As I was raised in the early ’50s, it was standard procedure to write thank-you notes to anyone who had given me a gift, most especially my relatives. I remember my mother explaining why this was important: “someone took the time, effort and money to give you this gift. The very least you can do is to thank them for it.”
It became a habit for me to write thank-you notes for all my Christmas and birthday gifts. I would try to make the notes personal and meaningful, not just “thanks for the gift.” It made me happy to think that the givers would be pleased that I liked the gifts that they gave me.
Of course these days it’s so much easier to just email or text someone a thank-you. But I don’t think it matters how you send a thank-you, as long as you send one. Especially when friends or relatives from far away send a gift, they would like to know if 1) it was received, and 2) was it appreciated.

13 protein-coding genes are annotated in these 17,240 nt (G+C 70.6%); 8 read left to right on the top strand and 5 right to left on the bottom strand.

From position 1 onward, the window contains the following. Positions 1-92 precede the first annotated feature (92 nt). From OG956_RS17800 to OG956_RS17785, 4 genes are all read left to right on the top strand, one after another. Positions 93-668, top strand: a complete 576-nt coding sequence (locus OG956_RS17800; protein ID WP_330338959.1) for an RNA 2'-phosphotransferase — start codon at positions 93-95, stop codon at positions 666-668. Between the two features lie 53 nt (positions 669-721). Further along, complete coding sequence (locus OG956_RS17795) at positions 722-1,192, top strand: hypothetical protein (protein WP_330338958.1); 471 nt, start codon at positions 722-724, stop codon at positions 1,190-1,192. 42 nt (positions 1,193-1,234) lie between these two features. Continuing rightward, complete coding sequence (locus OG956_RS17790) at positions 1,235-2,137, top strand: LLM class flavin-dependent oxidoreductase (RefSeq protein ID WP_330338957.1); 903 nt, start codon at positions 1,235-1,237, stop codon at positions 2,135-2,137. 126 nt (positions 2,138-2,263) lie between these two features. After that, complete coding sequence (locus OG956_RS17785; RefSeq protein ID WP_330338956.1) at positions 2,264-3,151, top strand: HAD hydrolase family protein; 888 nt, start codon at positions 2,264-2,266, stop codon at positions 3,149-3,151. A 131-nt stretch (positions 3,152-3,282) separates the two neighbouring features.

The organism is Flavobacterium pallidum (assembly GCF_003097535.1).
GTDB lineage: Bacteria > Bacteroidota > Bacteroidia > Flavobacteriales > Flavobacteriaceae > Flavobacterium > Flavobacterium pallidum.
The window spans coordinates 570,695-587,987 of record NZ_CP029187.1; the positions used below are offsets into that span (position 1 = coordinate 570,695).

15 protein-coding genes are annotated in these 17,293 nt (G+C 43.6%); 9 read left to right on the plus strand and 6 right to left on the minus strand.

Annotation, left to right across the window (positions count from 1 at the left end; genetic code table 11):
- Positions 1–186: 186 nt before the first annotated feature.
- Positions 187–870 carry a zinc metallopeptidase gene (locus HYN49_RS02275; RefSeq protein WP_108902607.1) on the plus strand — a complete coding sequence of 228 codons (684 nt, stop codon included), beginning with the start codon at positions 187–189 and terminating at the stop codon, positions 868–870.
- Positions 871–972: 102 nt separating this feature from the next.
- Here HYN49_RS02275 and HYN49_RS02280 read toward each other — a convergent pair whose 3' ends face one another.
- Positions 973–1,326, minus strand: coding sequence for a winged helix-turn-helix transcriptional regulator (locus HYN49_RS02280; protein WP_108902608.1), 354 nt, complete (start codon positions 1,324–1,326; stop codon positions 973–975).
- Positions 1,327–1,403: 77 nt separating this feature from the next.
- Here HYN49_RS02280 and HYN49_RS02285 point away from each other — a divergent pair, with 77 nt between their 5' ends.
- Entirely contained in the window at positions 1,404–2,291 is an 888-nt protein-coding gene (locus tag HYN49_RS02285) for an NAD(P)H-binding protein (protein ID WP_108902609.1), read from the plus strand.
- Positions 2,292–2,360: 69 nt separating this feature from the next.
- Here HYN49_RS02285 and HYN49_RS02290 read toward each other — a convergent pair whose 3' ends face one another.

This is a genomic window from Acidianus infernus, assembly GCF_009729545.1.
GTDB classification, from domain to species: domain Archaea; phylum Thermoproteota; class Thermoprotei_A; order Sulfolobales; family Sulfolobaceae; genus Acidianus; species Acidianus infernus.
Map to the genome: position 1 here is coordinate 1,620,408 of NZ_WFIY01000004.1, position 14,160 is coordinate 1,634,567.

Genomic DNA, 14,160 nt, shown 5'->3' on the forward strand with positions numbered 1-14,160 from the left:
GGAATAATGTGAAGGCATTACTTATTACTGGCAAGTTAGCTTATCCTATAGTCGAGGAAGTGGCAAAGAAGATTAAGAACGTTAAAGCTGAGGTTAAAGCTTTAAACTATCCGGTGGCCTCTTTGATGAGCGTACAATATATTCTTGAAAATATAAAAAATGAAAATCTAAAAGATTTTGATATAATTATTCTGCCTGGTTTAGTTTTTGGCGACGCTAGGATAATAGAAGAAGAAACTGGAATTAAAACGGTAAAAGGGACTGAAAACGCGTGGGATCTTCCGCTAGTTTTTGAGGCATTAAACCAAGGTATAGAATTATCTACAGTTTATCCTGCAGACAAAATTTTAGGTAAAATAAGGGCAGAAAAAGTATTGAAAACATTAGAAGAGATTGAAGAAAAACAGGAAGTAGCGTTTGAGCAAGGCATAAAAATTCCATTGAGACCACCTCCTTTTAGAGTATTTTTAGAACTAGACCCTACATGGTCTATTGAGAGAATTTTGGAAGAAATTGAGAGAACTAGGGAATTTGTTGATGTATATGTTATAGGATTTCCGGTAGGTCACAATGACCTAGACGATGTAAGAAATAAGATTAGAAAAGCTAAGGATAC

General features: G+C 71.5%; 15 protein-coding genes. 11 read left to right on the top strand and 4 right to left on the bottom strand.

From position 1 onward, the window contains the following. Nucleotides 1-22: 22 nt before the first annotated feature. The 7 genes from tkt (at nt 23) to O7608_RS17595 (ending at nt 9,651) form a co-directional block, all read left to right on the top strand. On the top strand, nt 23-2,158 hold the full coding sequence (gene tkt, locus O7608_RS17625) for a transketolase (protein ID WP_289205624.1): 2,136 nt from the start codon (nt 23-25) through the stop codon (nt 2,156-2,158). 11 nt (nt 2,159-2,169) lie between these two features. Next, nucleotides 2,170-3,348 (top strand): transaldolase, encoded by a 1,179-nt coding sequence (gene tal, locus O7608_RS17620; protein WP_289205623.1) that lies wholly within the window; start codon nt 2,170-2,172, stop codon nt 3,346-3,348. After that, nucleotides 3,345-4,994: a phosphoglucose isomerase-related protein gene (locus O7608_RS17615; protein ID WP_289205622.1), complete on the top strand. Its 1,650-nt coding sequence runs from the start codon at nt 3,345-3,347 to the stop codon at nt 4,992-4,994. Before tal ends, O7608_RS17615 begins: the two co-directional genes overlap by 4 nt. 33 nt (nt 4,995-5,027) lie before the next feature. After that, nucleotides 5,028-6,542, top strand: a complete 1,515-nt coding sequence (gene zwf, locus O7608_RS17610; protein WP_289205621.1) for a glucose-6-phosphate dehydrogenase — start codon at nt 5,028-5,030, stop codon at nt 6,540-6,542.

When I was married to my first husband, I did all the gift buying for his family as well as my own, and I handled all the shipping. When we lived in Texas, it got pretty expensive to ship gifts to New York where his family lived. I didn’t mind the shopping, wrapping and shipping so much, but it irked me that I never got a thank-you for anything EVER.
This all harks back to treating others as we would like to be treated. It’s just plain rude not to acknowledge a gift. Thank-yous DO matter.